COLUMN: Adventures to be had at Kaipupu Wildlife Sanctuary

Children take a look inside a weta motel as they complete tasks to gain their Toyota Kiwi Guardians medal.
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Children take a look inside a weta motel as they complete tasks to gain their Toyota Kiwi Guardians medal.

COLUMN: Marlborough's third Toyota Kiwi Guardian site was officially opened at Kaipupu Wildlife Sanctuary at the weekend, with 90 people attending a special launch event, co-hosted by the Kaipupu Point Mainland Island Society and Department of Conservation.

The launch gave participants an opportunity to experience some of Kaipupu's Toyota Kiwi Guardians activities which kids can complete to earn an adventure medal. For many, it was the first chance they had to visit Kaipupu.

The participants were greeted at the sanctuary by seals frolicking near the jetty. The view up Queen Charlotte Sound was the highlight for many, while others commented on the obvious birdlife (despite the chattering of many excited children!).

Kaipupu volunteer Gerald Harper, right, introduces visitors to a little blue penguin.
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Kaipupu volunteer Gerald Harper, right, introduces visitors to a little blue penguin.

It was heartening to hear children pointing out the gigantic tree ferns or be enthralled by the starfish along the foreshore, and it is these observational skills that the Toyota Kiwi Guardians programme hopes to enhance in children. The programme, developed by DOC in partnership with Toyota New Zealand, encourages kids to engage their senses, delve a bit deeper into nature and, ultimately, earn themselves a medal.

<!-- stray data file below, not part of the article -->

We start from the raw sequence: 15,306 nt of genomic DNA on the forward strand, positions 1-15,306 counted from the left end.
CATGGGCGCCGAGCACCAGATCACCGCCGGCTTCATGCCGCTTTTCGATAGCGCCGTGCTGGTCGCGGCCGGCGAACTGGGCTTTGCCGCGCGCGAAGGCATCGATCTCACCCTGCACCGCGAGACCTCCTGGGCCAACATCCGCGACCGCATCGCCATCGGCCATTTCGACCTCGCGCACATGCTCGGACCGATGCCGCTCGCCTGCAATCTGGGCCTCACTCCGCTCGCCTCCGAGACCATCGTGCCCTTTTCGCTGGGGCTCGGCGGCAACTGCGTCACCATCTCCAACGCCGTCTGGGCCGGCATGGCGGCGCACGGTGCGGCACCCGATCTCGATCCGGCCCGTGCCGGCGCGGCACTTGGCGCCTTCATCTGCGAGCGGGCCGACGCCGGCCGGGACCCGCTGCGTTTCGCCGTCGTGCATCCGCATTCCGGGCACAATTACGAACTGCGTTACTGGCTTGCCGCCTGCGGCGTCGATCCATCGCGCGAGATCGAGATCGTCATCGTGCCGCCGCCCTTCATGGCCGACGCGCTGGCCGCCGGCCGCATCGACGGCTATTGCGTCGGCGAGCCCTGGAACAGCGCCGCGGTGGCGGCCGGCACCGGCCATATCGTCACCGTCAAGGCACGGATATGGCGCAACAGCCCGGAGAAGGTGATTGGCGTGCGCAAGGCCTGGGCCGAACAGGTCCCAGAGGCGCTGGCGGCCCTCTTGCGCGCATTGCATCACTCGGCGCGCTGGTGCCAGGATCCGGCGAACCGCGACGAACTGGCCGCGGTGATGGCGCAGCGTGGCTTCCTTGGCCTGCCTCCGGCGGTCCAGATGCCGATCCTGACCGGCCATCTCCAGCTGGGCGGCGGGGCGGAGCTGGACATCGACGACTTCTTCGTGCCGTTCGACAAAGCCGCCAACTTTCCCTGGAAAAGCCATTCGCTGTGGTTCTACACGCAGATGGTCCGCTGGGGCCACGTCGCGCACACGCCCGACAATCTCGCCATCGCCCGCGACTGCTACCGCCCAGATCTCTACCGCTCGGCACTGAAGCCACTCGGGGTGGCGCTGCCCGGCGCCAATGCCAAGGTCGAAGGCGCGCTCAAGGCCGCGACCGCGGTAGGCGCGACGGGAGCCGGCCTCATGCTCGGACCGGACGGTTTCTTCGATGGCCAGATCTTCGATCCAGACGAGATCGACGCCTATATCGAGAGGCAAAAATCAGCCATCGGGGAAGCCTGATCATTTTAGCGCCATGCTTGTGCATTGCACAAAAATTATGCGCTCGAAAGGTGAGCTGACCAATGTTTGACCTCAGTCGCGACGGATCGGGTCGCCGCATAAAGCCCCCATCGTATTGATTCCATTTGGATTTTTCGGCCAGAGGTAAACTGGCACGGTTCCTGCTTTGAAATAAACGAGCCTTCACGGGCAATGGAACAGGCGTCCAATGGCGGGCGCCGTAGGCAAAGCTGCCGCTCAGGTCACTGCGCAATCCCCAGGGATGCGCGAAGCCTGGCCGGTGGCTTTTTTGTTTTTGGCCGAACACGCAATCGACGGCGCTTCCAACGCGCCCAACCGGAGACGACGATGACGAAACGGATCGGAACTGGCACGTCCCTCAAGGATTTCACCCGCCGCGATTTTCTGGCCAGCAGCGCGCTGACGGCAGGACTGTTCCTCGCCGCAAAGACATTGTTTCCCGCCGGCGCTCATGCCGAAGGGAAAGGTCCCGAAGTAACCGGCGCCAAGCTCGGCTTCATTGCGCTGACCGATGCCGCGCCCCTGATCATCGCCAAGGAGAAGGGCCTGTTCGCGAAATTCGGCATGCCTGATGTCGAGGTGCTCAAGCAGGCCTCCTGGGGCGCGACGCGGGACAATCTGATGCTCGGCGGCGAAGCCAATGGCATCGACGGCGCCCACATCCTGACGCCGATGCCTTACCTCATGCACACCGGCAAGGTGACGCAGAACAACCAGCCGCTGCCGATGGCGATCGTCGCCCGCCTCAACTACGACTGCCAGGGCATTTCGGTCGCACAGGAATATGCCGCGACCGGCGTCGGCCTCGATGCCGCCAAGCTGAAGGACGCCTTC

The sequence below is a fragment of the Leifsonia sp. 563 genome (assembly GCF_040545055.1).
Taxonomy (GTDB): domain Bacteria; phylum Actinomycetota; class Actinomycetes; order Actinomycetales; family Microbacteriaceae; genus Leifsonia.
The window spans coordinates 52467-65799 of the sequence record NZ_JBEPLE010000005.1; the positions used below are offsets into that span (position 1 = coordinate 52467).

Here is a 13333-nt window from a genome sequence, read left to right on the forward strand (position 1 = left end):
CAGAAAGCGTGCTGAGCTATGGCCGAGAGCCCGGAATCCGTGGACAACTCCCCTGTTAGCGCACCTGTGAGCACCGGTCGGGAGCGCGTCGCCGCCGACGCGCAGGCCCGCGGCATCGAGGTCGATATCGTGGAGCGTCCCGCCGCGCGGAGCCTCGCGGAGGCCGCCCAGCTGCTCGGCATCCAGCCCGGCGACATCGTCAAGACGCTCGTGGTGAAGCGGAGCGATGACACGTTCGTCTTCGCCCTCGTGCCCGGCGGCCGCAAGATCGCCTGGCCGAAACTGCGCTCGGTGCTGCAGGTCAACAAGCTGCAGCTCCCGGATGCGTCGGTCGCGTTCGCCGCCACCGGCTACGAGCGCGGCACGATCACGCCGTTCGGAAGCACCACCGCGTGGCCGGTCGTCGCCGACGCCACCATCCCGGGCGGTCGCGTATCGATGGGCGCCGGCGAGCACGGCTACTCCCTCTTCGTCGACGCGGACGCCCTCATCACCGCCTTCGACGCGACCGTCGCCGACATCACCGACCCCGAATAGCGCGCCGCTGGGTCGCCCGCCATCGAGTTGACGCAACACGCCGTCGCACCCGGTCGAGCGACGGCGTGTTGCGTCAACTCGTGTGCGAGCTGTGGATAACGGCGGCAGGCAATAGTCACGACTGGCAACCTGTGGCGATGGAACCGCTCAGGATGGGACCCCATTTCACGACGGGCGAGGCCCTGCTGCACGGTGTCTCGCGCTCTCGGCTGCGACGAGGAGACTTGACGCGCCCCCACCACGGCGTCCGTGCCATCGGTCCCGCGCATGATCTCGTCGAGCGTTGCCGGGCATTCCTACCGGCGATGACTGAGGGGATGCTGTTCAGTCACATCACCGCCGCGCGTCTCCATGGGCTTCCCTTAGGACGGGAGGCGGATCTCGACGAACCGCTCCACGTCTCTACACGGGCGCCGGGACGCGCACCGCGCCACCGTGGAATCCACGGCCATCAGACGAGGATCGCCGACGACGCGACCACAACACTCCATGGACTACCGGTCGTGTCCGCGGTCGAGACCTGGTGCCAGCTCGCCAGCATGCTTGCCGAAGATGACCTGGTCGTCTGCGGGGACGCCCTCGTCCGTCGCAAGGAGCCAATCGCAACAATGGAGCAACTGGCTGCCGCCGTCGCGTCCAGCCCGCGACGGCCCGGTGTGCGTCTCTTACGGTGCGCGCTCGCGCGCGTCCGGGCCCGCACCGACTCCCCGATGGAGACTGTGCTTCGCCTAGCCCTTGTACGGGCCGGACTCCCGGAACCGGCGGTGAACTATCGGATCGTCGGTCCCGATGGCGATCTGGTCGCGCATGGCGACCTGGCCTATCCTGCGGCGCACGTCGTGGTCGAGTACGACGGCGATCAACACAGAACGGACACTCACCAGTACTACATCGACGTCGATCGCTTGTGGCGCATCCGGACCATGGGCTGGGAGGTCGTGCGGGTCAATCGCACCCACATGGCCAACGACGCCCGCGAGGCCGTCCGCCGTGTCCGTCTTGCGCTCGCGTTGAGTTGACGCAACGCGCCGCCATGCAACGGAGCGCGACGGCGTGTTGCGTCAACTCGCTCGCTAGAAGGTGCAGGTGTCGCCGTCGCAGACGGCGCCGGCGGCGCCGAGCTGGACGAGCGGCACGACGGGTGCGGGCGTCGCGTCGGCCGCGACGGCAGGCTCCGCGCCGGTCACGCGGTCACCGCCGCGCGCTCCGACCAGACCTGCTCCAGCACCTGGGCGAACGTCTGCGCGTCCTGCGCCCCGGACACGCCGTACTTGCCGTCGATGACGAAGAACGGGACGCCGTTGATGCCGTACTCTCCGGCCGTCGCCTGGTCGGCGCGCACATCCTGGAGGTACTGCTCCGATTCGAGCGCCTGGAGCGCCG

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DOC and Toyota New Zealand are encouraging Kiwi kids to become guardians of the land and sea.

Toyota Kiwi Guardians offers fresh air, adventure and education at a fraction of the cost of school holiday programmes. While kids are outside enjoying fresh air, having fun and creating memories; they're also building good conservation habits.

Kaipupu Wildlife Sanctuary is an ideal location to foster an interest in nature. It's run by a volunteer- based community group, which is truly inspiring. The project has more than 60 volunteers who assist with trapping, education, information, weed control and other maintenance tasks. Everyone at Kaipupu pitches in to make a difference. Last year the group released South Island robin back on Kaipupu, and it became a creche for endangered rowi kiwi.

Kaipupu Point Mainland Island Society's project co-ordinator Rachel Russell was keen to get on board the Toyota Kiwi Guardians programme from the get go.

"We want to get children excited about nature and conservation. Kaipupu is a safe and exciting place to do that. The Toyota Kiwi Guardians programme will encourage more families to come out and discover how wonderful Kaipupu is for themselves."

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Marlborough kids can make collecting medals their mission this school holidays. Blenheim has two Toyota Kiwi Guardian sites at Mill Flat and Taylor River Reserve, and there is one at Nelson Lakes as well. If you're venturing further afield during the holidays, there over 60 other sites around the country to explore. Each Kiwi Guardian site has simple family-friendly activities that makes each location special.

There are three ways kids can participate: by downloading a map and exploring an adventure site like Kaipupu, doing an action in their own backyards, or exploring an event.

Each completed task is rewarded with a Toyota Kiwi Guardians medal, plus you can show us how you got on at facebook.com/kiwiguardians.

To find out more about the Toyota Kiwi Guardians programme, visit kiwiguardians.co.nz.

So: make the most of having unique conservation at your fingertips and get you and yours out into nature to become Toyota Kiwi Guardians.

 - The Marlborough Express

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